- I gave a brief description. They did not ask for proofs, recognizing that the details can get messy.
Z: Can you do similar things for global fields?
- No, we don't have the Jugendtraum yet. For Q, it's given by the cyclotomic extensions by Kronecker-Weber. We also know things about imaginary quadratic field by CM theory.
Z: Do it for an imaginary quadratic field.
- I wrote down the ray class groups in terms of j and Weber function of division points.
Z: Do you know how to show that $e^{\pi\sqrt{163}}$ is close to an integer?
- Yes, I gave a talk on it [at the GSS] a couple of weeks ago [S: I don't even remember what I talked about last week. - It's easier if you only give one talk].
- I gave the explanation emphasizing $Q(\sqrt{-163})$ has class number 1.
S: Bonus question: do you know how to prove there are finitely many imaginary quadratic fields with class number 1?
- No, but I can try...[1 minute later]... No.
Z and S: [Heegner proved it by finding an algebraic equation satisfied by their associated singular moduli. One can then apply a Siegel-type result to conclude finiteness.]
S: Do you know the Brauer-Siegel theorem?
- No, but I have heard of it [I have not studied the analytic aspects].
Z: It's about comparing class number times regulator to the discriminant. [I showed signs of vaguely remembering something like that].
S: Is it effective?
- I heard it's not.
Z: Have you read Tate's thesis?
- Yes.
Z: Write down the Poisson summation formula.
- I was writing the version for Z and R when Shou-wu told me to write down the adelic version, which I did.
Z: Why is this also called the Riemann-Roch formula?
- If K is a function field, then this recovers the usual Riemann-Roch formula.
Z: Why is it hard to estimate the number of lattice points in a region?
- Because the Fourier transform of the indicator function decays too slowly?
Z: It's easy to give a lower bound [- Using the volume?]. Do you know Minkowski's convex body theorem?
- I stated that.
S: For a really long and narrow region, it may have many lattice points while having a small volume.
Z: Riemann's part in Riemann-Roch is to give the lower bound. That's like Minkowski's theorem. Roch gave the error term. The Fourier transform of the indicator function of a domain is like the indicator function of the dual domain.
S: Minkowski's theorem has applications to number theory.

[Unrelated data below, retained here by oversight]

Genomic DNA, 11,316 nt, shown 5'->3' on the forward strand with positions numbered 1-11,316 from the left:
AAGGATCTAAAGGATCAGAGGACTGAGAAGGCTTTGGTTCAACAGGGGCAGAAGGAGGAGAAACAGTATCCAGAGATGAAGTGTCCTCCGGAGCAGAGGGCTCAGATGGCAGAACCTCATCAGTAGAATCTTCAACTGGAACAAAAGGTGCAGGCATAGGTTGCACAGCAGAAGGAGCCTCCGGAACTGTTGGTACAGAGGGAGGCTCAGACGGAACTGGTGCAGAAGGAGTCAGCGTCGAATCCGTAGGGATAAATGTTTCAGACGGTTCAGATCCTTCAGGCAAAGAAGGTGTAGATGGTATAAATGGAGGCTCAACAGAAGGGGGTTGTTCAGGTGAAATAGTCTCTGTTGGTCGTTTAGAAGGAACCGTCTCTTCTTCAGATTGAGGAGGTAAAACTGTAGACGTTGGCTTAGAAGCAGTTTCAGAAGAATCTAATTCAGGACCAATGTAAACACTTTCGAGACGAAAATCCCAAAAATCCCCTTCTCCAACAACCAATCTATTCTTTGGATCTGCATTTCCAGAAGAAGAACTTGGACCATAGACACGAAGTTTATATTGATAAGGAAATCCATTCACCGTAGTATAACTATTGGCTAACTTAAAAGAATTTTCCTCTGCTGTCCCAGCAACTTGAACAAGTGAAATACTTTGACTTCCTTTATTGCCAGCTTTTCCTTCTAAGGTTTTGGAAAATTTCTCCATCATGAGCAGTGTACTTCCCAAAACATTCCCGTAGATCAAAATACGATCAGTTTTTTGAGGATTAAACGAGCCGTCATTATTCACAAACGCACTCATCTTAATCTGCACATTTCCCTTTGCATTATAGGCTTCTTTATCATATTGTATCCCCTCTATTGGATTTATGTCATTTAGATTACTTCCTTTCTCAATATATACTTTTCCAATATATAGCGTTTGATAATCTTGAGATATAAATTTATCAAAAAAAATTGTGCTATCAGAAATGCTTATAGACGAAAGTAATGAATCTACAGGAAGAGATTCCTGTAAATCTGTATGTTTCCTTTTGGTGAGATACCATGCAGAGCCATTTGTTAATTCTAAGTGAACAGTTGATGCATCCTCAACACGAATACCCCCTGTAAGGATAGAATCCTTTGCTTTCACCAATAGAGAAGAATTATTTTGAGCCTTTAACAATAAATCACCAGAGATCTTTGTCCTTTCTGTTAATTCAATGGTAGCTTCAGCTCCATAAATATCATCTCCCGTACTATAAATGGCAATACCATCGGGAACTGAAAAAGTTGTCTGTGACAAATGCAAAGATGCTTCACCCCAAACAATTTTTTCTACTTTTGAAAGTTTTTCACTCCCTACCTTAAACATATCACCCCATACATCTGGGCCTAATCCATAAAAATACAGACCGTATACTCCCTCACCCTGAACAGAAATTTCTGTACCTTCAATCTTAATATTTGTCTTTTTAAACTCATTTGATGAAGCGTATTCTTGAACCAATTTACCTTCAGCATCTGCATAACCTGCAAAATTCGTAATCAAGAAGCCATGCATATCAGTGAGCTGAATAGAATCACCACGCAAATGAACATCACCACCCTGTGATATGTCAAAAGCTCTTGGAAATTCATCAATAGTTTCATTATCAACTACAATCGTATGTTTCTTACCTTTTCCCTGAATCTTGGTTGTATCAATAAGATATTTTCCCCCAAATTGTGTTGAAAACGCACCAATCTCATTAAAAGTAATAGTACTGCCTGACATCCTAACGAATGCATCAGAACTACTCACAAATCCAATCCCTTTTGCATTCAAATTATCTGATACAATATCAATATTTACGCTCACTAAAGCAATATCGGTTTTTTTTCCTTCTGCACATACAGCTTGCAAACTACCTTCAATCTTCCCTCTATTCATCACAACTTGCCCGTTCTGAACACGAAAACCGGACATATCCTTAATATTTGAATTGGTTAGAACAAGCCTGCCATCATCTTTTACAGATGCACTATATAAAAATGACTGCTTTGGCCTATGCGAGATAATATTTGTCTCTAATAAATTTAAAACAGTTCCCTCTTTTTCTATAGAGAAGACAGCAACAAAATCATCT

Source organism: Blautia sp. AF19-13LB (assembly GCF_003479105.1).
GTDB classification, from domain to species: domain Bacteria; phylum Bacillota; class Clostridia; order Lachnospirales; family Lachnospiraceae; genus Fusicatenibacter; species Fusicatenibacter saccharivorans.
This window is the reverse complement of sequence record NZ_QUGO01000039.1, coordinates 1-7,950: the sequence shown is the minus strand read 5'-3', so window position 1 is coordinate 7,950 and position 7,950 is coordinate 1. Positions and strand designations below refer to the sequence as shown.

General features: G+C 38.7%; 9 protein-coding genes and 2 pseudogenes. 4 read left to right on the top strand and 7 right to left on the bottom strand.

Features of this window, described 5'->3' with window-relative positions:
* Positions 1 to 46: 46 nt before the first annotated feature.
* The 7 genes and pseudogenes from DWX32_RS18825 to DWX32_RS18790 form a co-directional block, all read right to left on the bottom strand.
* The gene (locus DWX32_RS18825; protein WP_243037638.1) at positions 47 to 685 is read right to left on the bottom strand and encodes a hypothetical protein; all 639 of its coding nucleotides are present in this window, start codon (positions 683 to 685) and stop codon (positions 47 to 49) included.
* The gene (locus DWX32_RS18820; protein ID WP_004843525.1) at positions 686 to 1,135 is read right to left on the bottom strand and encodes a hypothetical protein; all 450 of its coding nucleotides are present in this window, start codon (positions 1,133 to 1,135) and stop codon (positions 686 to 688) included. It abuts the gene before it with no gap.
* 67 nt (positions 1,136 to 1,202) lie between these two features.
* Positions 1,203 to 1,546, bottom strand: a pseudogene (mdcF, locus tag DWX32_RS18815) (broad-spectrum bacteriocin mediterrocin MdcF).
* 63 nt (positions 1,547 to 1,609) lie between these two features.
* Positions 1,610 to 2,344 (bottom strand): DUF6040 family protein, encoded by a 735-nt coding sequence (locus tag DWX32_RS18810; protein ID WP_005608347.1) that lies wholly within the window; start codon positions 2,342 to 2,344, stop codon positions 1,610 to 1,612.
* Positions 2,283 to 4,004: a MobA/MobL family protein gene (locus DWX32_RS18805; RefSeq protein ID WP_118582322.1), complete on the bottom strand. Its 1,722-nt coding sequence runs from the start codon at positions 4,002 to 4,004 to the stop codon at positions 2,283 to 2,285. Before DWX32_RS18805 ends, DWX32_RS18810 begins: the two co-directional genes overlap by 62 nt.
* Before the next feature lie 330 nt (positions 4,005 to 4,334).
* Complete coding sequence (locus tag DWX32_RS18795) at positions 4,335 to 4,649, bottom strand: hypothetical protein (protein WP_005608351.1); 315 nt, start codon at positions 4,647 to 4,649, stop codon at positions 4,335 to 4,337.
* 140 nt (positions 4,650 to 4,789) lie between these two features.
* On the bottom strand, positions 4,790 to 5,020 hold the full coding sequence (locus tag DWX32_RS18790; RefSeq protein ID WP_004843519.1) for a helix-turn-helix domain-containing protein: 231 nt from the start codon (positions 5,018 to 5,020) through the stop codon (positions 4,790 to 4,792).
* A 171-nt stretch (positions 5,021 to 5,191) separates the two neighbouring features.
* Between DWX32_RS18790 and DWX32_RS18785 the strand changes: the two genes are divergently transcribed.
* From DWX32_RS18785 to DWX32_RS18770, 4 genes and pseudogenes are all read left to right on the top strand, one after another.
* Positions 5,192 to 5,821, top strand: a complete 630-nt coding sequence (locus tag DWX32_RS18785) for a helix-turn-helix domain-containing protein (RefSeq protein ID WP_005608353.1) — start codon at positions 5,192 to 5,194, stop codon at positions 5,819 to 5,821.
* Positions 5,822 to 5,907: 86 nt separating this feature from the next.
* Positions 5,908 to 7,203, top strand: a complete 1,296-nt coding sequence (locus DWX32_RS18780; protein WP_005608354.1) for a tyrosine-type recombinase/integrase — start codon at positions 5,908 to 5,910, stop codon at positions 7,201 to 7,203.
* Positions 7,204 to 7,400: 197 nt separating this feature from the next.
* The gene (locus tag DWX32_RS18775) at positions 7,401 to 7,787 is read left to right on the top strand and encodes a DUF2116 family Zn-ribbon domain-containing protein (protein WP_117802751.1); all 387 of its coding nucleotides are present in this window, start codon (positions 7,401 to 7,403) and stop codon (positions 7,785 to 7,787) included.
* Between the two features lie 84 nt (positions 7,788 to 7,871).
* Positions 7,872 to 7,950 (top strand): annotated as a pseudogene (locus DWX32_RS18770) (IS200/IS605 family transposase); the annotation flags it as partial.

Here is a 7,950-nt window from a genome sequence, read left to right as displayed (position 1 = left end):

- The finiteness of class number and Dirichlet's unit theorem.
Z: Another application is to prove there are finitely many number fields with a given discriminants.
S: I like to put that on my finals.
- I said the degree is bounded and could not go further. Chris asked me to consider the D=1 case. I knew the argument, but I could not reproduce it for many stupid reasons, in particular forgetting what Minkowski's theorem (for finding points in an ideal with small norms) says exactly, in particular forgetting why the discriminant shows up. This took a while... Eventually, I [rather, they] finished the proof.
S: What do you get when you combine Tate's thesis with class field theory?
- Huh?... Oh, meromorphic continuation and functional equation for Artin L-functions, for characters first, and then in general by Brauer's induction theorem.
S: What is the most important application?
- Chebotarev density theorem.
Z: Prove it. Don't go into details.
- First reduce to the abelian case, then take an appropriately weighted sum over the abelian Artin L-functions to isolate each element [I was very vague].
S: Do you know the Hasse-Minkowski theorem?
- I stated it.
S: Can you prove it?
- The n=3 case reduces to the Hasse norm theorem. The rest follows by clever quadratic form manipulations. They allowed me to only do the n=3 case. I did the cohomological proof of the Hasse norm theorem.
S: What is $H^1(K,\bar{K}^\times)$?
- Zero.
S: What are the elements of $H^1(K,O_{\bar{K}}^\times)$ which are locally trivial?
- I went to finite extensions to figure out what's going on. It became clear that applying Dirichlet unit theorem would be messy. Chris told me to consider embedding $O_{\bar{K}}^\times$ into $\bar{K}^\times$. I then identified the cokernel as a direct sum of copies of Q, one for each place of $\bar{K}$ [S: One should probably pass to the finite extensions. - I agreed and did not do it out of laziness]. Then the long exact sequence and Hilbert's theorem 90 shows that the answer is just the ideal class group.
S: One can look at this in terms of forms of O_K. [- That's neat.]
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Total time: 1h30min